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When formatting date object – does it matter that the T and the 000Z will be removed when storing to db?

Sorry if its a very basic question but I dont understand the following:

When I format the Date object (no matter what library I used), I get a string.

from this: 2022-11-28T16:55:44.000Z (new Date object)
I get this: 2022-11-28 16:55:44 (or other formats obviously depending how I format it)

Even if I turn it back into an object it, the T and 000Z will never be there anymore. Do I just ignore that (seems like it as any library or date methods are ignoring the T and the string ending when formatting) or do I add it ‘back’ Isnt it a problem if dates stored in my db are different (for later queries etc.)?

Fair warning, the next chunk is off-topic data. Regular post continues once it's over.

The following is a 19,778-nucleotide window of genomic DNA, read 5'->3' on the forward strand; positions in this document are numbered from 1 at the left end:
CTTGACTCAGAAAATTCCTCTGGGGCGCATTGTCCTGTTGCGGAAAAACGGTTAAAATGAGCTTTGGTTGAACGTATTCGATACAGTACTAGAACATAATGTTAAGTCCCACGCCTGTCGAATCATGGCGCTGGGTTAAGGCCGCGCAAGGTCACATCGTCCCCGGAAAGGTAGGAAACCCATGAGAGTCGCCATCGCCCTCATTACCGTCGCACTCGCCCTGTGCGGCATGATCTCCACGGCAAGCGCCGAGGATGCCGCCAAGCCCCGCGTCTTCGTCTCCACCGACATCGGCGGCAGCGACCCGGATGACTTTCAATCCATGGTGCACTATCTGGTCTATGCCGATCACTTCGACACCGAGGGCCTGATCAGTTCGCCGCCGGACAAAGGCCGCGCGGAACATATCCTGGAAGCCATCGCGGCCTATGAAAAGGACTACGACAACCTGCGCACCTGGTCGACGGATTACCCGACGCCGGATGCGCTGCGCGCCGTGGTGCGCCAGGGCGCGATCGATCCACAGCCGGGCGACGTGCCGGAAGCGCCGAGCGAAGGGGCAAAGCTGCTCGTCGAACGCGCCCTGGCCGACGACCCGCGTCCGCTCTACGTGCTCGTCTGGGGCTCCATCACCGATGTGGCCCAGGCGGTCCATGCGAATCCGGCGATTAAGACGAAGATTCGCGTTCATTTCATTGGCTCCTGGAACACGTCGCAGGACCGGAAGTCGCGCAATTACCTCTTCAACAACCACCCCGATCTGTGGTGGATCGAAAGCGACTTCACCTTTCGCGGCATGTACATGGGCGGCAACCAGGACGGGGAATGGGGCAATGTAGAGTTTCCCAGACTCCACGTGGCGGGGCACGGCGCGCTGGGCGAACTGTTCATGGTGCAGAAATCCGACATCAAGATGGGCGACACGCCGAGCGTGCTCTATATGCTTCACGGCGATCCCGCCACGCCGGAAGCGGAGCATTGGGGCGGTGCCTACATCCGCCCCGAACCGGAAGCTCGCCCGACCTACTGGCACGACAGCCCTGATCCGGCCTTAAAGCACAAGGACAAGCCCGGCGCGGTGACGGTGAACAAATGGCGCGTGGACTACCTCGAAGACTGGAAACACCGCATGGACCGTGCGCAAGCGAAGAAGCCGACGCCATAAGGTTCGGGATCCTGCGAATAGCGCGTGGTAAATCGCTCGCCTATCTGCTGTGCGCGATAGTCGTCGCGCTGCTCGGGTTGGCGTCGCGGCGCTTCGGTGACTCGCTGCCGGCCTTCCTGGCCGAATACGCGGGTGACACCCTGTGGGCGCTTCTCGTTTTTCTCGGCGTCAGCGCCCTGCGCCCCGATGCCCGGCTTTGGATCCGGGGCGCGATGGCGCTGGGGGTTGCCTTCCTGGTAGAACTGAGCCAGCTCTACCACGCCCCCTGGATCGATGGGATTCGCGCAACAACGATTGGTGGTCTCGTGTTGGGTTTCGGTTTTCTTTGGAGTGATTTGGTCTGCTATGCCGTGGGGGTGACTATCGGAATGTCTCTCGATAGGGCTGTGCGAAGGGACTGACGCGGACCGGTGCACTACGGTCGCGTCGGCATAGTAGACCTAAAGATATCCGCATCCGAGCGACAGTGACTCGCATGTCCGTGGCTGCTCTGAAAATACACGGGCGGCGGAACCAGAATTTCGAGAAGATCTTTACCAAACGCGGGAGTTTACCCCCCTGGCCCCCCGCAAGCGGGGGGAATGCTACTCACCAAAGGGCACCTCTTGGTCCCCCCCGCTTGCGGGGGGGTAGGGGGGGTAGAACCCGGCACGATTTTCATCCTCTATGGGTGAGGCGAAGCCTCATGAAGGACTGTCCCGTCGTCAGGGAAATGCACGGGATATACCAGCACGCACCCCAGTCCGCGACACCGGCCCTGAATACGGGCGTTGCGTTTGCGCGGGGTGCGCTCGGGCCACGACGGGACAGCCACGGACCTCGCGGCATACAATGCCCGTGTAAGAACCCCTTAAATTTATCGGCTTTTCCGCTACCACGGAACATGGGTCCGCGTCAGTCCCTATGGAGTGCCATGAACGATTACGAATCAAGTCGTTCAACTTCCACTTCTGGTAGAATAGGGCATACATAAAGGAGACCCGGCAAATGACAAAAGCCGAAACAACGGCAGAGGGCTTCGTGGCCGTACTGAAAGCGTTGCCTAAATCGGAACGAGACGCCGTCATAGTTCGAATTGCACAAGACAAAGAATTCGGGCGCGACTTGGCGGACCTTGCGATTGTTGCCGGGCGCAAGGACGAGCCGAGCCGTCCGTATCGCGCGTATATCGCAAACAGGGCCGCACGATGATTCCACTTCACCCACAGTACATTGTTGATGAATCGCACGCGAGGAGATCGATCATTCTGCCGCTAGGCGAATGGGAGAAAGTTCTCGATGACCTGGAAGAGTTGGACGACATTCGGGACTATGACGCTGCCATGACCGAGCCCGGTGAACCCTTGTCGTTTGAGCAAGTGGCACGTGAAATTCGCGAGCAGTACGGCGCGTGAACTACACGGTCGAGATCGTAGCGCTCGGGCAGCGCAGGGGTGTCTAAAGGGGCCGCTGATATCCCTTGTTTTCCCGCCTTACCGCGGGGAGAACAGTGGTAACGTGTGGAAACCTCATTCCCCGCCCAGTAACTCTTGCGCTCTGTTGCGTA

I see it even stronger: You should never store dates as strings, it’s a design flaw. Store always proper Date objects. Here on SO you can find hundreds of questions, where people have problems, because they stored date values as (localized) strings. It is not limited to MongoDB, it applies to any database.

Date objects in MongoDB are UTC times – always and only! Usually the client application is responsible to display the date/time in local time zone and local format.

What do you mean by “turn it back”, i.e. how do you do it?

You should not rely on new Date(<string>) without time zone. Some browsers/environments may apply UTC time, others may use current local time zone, see Differences in assumed time zone

Have a look at 3rd party date libraries, e.g. moment.js, Luxon, or Day.js. Usually they provide better control how to parse strings and time zones.